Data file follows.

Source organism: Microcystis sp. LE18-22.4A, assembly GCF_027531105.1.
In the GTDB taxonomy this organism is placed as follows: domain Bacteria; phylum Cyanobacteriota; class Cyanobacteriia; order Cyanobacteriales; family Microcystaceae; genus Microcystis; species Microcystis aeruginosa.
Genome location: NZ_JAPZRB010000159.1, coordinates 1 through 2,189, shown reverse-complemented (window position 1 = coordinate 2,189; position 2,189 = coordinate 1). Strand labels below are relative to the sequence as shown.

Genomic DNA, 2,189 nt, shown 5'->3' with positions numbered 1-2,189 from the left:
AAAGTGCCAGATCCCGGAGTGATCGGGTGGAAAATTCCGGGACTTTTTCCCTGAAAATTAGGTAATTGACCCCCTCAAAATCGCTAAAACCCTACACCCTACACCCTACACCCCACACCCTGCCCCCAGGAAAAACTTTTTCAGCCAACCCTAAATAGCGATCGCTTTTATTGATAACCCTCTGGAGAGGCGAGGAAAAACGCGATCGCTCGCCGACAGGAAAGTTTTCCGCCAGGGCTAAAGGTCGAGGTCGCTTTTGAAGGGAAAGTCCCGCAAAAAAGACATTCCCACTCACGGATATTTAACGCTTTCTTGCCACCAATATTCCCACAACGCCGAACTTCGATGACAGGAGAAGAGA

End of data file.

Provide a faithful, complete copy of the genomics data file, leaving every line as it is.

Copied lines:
Source organism: Microcystis sp. LE18-22.4A, assembly GCF_027531105.1.
In the GTDB taxonomy this organism is placed as follows: domain Bacteria; phylum Cyanobacteriota; class Cyanobacteriia; order Cyanobacteriales; family Microcystaceae; genus Microcystis; species Microcystis aeruginosa.
Genome location: NZ_JAPZRB010000159.1, coordinates 1 through 2,189, shown reverse-complemented (window position 1 = coordinate 2,189; position 2,189 = coordinate 1). Strand labels below are relative to the sequence as shown.

Genomic DNA, 2,189 nt, shown 5'->3' with positions numbered 1-2,189 from the left:
AAAGTGCCAGATCCCGGAGTGATCGGGTGGAAAATTCCGGGACTTTTTCCCTGAAAATTAGGTAATTGACCCCCTCAAAATCGCTAAAACCCTACACCCTACACCCTACACCCCACACCCTGCCCCCAGGAAAAACTTTTTCAGCCAACCCTAAATAGCGATCGCTTTTATTGATAACCCTCTGGAGAGGCGAGGAAAAACGCGATCGCTCGCCGACAGGAAAGTTTTCCGCCAGGGCTAAAGGTCGAGGTCGCTTTTGAAGGGAAAGTCCCGCAAAAAAGACATTCCCACTCACGGATATTTAACGCTTTCTTGCCACCAATATTCCCACAACGCCGAACTTCGATGACAGGAGAAGAGA